The Indian Government continues to reject the demand for judicial inquiry into the killings of 100-plus people including 35 Muslims in Pahalgam, Jammu and Kashmir earlier this month.
The Opposition, including Congress - I, is leaving no stone unturned in mounting pressure upon the Government for the inquiry. But a top minister is alleged to have told a Congress leader not to press for an inquiry as this would reveal that many of those who died were actually killed by the Central Reserve Police Force (CRPF) and the state police, by mistake, during crossfire with Kashmiri rebels.
The Indian government's official version maintains that two Muslim militants on a suicide mission opened fire at a pilgrim camp and killed people including Hindu pilgrims. But eyewitnesses suggest otherwise, saying that the security forces killed some of the dead.
Ram Sehgal, a pilgrim, told reporters that the police resorted to indiscriminate firing as soon as they realized that the camp was under attack. The postmortems conducted on the dead reveal the bullets recovered from at least 33 dead bodies were of the security forces, not of the AK-47 rifles in possession of Kashmiri militants.
The massacre took place during the cease-fire announced by the major mujahideen group Hizbullah, which has called it an un-Islamic act. In its history, Hizbullah has never attacked innocent people. Events show that its main targets have been security forces and police personnel.
When asked why the government is hesitant to conduct a judicial inquiry into the massacre, a senior BJP leader shot back, "Do I want a report that in any way casts aspersions on our security forces?"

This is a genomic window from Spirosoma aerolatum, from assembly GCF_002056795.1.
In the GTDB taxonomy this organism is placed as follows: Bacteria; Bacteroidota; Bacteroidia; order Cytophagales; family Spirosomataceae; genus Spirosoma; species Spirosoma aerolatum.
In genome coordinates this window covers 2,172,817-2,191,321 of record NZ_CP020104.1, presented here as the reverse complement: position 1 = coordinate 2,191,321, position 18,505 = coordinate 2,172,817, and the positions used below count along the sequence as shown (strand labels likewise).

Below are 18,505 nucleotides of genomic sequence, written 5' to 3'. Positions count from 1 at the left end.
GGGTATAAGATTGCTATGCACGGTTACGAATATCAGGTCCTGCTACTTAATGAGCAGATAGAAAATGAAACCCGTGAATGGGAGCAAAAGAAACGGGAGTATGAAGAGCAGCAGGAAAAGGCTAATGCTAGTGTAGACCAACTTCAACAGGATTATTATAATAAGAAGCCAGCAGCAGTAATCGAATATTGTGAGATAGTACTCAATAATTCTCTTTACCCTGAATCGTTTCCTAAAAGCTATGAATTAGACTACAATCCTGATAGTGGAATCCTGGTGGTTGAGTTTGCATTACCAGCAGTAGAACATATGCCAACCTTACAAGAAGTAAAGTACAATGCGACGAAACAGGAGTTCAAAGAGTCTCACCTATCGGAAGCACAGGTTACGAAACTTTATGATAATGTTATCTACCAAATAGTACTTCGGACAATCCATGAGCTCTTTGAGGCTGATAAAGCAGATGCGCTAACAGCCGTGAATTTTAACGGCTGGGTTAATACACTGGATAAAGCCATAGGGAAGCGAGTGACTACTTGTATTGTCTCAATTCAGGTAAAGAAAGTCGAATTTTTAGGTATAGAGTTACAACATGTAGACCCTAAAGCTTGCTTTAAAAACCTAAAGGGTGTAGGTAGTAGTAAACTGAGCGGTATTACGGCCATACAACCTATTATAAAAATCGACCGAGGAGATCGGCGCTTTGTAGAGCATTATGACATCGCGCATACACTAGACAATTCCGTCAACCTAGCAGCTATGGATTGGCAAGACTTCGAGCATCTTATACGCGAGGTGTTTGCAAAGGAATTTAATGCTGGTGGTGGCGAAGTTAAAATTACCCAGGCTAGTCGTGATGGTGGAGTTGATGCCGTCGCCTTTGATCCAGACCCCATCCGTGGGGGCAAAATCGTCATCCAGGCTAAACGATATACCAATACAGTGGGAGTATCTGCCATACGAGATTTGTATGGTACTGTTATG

After the cease-fire withdrawal by the Hizbullah, it has become clear that Indian government was not serious enough for peace in the valley. India developed cold feet when the Hizbullah called for the tripartite talks including Pakistan and Kashmiri people.
After the partition of the sub-continent, India's first Prime Minister Jawahar Lal Nehru had promised a plebiscite in the United Nations and said a vote of people is necessary to determine their fate. "If the people of the J&K join Pakistan, we may feel upset but we cannot check it."
The Delhi Agreement between Mr. Nehru and his Pakistani counterpart Liaqat Ali also reaffirmed that Kashmiris would be allowed to decide their fate. However, Indian Prime ministers have always changed their stand on the Kashmir issue.
When Congress leader P. V. Narasimha Rao was the Prime Minister, he had announced that Kashmir is an integral part of India. The present Prime Minister, Mr. Atal Behari Vajpayee, has also insisted that Kashmir is an integral part of India. But when he went to Lahore with his entourage, he changed his stand in Lahore and said that Kashmir is a disputed territory.
India's double standard was exposed when it offered talks to the National Socialist Council of Nagaland without laying down conditions at the time.
"Talks were held in a foreign country. Four different Prime ministers were involved despite the fact that Issac Muviah, a Naga leader, did not accept that Nagaland is an integral part of India. Here in Kashmir that is internationally acknowledged as disputed territory, the government is laying down conditions. Where is the scope for dialogue?'' said Yaseen Malik, chairman of the Jammu and Kashmir Liberation Front (JKLF).
(Muhammad Faheem is a freelance journalist living in New Delhi, India.)